FOOD AND DRINK
Where to Trawl for Boston's Best Seafood
Our picks for where to eat the most wicked awesome foods from the Atlantic Ocean
You can’t embark on a New England culinary adventure without seafood – especially in Boston. While in town, sample the best of what the Atlantic Ocean has to offer. Local specialities include cod, crab, lobster, scallops, clams and oysters.
There are plenty of pricey waterfront standbys, crowded with tourists and families. Meanwhile, it can seem as if almost every restaurant in Boston boasts a special take on local seafood delights. But below are the best of the best. These are the newest, hippest and most exciting places for the freshest fish in the city.
Island Creek Oyster Bar
Born out of a small oyster farming operation from Duxbury on the South Shore of Massachusetts, Island Creek has become the signature oyster of the city – an ambassador, even. After the success of their small farm, the team at Island Creek got together with local restaurateurs to create the premiere venue in seafaring fare in the city. Though the room is gigantic, it isn’t easy to get a seat. You can call ahead for a reservation, but it usually doesn’t take long for tables to turn. Obviously, Island Creek oysters are always available at the raw bar, but the ever-changing menu also includes a variety of East Coast bivalves and hard-to-finds like Belon oysters and other exotic varieties, some from as far away as New Zealand. Try the crudo, the fried clams and the seafood sliders. Finally, if you’re looking for something strong to compliment the fresh tastes of the Atlantic and beyond, let it be known the bartenders at ICOB are true mixologists.
500 Commonwealth Ave, Boston, 617-532-5300
Neptune Oyster Bar
No matter what time of day, it seems as though there’s always a line at Neptune. With just 15 bar seats and room for 27 more in the cramped banquettes, you may find yourself packed inside the small waiting area like a can of sardines. Boston’s North End is traditionally known for its Italian cuisine, but Neptune is the area’s king of luxurious seafood period (some dishes are Italian, most are not). Known for one of the most decadent lobster rolls in town, the $29 sandwich can be ordered hot or cold, with butter or mayo. Neptune’s entrée menu is short – and anyway, the main attraction here is the unmatched raw bar. With a combination of East and West Coast oysters, not to mention hard-to-find razor clams and crab claws, the menu changes daily ensuring the freshest food around. Bonus: Filling out your own order card with a pencil is somewhat reminiscent of filling out a golf card. You’ll find a few beers on tap, but nothing complements seafood like white wine, and the selection here is hard to beat.
63 Salem St,. Boston, 617-742-3474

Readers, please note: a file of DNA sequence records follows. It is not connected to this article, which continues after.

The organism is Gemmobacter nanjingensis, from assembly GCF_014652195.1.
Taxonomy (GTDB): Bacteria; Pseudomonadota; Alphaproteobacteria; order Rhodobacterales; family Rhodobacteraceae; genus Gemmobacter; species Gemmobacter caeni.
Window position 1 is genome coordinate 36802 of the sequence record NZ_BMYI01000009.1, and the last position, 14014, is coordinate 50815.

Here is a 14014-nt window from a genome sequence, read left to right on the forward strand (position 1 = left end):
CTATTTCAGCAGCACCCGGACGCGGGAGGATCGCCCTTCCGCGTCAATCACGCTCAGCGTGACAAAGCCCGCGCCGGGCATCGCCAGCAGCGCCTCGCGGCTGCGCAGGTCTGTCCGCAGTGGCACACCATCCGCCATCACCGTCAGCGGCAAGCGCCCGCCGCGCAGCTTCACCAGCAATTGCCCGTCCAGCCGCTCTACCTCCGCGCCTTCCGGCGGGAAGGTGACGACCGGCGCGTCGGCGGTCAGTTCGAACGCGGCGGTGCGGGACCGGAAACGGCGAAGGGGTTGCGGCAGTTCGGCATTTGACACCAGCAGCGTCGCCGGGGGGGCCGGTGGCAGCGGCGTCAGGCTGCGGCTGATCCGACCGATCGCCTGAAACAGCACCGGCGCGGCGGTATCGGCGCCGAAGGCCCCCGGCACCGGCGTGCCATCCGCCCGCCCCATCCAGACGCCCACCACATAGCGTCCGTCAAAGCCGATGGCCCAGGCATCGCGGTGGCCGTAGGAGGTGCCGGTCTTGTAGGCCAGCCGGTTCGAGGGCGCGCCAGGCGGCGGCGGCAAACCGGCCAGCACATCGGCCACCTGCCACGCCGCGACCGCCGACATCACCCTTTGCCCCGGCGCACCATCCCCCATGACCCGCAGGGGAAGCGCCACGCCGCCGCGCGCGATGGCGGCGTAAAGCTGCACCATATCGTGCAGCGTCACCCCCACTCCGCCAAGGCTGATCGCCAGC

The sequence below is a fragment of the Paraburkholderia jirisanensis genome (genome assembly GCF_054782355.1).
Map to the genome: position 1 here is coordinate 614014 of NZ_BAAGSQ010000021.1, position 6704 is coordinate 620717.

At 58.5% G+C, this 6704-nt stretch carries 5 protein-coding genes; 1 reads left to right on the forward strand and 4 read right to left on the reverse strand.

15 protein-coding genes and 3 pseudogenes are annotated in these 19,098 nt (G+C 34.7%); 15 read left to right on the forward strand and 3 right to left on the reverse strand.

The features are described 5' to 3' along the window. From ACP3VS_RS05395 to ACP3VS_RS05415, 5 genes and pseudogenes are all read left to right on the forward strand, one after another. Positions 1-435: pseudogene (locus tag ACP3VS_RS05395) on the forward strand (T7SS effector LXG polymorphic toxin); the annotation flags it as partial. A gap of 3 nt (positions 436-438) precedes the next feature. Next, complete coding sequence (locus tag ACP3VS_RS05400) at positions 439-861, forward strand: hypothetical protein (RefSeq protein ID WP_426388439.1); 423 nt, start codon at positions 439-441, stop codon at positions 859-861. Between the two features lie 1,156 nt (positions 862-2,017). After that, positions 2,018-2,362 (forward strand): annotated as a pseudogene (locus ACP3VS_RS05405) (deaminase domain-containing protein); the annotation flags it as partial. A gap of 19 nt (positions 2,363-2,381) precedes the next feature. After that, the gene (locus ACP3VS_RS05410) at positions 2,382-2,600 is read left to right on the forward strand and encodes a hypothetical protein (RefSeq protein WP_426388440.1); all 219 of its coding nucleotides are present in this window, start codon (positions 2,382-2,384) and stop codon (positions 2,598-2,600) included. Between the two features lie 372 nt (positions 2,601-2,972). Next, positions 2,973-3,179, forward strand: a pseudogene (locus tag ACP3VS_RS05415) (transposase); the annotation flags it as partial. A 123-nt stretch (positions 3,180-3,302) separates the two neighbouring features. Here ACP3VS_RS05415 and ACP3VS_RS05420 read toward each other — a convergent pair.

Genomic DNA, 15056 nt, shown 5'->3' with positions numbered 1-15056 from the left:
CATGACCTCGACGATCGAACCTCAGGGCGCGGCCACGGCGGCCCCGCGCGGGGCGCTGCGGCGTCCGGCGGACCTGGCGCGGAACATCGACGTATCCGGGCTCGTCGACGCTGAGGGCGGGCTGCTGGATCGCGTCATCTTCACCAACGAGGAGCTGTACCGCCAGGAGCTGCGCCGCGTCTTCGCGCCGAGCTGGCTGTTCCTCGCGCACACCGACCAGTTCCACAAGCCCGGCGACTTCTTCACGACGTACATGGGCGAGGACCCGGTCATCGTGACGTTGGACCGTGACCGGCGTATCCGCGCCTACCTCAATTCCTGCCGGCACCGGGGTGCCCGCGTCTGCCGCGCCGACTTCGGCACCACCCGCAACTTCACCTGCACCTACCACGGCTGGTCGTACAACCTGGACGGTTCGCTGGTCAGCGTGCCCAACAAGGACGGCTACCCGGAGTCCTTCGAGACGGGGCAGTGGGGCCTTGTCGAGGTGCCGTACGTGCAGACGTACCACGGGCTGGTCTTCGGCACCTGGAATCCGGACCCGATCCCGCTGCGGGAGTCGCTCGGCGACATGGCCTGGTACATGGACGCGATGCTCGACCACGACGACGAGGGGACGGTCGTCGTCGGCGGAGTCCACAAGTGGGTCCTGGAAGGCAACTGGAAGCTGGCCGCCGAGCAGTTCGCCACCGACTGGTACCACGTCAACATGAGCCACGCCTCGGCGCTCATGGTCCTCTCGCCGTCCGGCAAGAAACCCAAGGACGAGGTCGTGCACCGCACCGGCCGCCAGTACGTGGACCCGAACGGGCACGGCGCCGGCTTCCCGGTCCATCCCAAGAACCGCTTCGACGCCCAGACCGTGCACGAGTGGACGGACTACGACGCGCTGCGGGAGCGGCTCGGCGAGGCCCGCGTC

Courtesy Neptune Oyster Bar
Select Oyster Bar
If you’re not in the mood to wait in line at Neptune, head to the newest and hottest spot in the Back Bay. The owner is former Neptune chef Michael Serpa, so you know you’re in good hands. The oysters here seem to be a bit pricier than most places, so we recommend you start off your epic meal with the crudo and tartare. Select’s entrée selections are generally pretty hard to beat; go ahead and try the octopus, halibut, Maine lobster, whole-roasted sea bream or rich bouillabaisse.
50 Gloucester St, Boston, 857-239-8064
Courtesy Select Oyster Bar
The Daily Catch
This is what Sicilian-style seafood is all about. The quaint original location is in Boston’s North End and the newer, larger one in the Seaport; in either venue, the menu is stacked with fried, broiled and grilled selections, and there’s even a separate menu of black squid ink pasta options. Throw in sides of shrimp, calamari and/or scallops, and you’re starting to assemble quite the meal. Appetizers include clams casino, mussels siciliano and crab and lobster cakes, but it’s the monkfish marsala and lobster fra diavolo entrées that are true classics and will make an impression that won’t quickly leave your memory.
323 Hanover St., 617-523-8567
2 Northern Ave., 617-772-4400
Located in the up-and-coming Fort Point District of Boston, Row 34 is known as the best new restaurant in the area. Eight East Coast oysters, littleneck and cherrystone clams, and a half lobster make up the raw bar, but it’s the smoked and cured shrimp, salmon, scallop, bluefish, trout, uni and the unusual salmon pastrami and char lox that make the mezzes here especially unique. Add to that six different crudos and ceviches and daily fish collar, and you have a seafood selection unlike any other. Get the clam chowder, steamed mussels and baked cod to round out the leftover room in your belly.
383 Congress St., Boston, 617-553-5900